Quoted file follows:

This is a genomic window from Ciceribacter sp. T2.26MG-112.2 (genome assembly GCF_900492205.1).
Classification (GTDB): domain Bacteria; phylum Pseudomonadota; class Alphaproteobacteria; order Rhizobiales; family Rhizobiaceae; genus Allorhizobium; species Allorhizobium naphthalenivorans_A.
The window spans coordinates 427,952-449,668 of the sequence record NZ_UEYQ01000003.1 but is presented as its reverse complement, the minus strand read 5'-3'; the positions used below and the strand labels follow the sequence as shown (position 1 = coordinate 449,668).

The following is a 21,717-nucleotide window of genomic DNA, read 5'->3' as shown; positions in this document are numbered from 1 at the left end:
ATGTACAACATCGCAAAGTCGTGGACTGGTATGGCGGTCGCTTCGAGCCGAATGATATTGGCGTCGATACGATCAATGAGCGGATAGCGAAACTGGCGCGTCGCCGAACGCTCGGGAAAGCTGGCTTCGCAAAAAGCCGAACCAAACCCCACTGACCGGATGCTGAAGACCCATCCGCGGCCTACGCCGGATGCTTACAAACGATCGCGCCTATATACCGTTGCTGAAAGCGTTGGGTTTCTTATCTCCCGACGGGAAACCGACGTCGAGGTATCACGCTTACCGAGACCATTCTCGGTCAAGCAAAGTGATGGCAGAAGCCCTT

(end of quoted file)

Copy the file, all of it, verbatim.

This is a genomic window from Ciceribacter sp. T2.26MG-112.2 (genome assembly GCF_900492205.1).
Classification (GTDB): domain Bacteria; phylum Pseudomonadota; class Alphaproteobacteria; order Rhizobiales; family Rhizobiaceae; genus Allorhizobium; species Allorhizobium naphthalenivorans_A.
The window spans coordinates 427,952-449,668 of the sequence record NZ_UEYQ01000003.1 but is presented as its reverse complement, the minus strand read 5'-3'; the positions used below and the strand labels follow the sequence as shown (position 1 = coordinate 449,668).

The following is a 21,717-nucleotide window of genomic DNA, read 5'->3' as shown; positions in this document are numbered from 1 at the left end:
ATGTACAACATCGCAAAGTCGTGGACTGGTATGGCGGTCGCTTCGAGCCGAATGATATTGGCGTCGATACGATCAATGAGCGGATAGCGAAACTGGCGCGTCGCCGAACGCTCGGGAAAGCTGGCTTCGCAAAAAGCCGAACCAAACCCCACTGACCGGATGCTGAAGACCCATCCGCGGCCTACGCCGGATGCTTACAAACGATCGCGCCTATATACCGTTGCTGAAAGCGTTGGGTTTCTTATCTCCCGACGGGAAACCGACGTCGAGGTATCACGCTTACCGAGACCATTCTCGGTCAAGCAAAGTGATGGCAGAAGCCCTT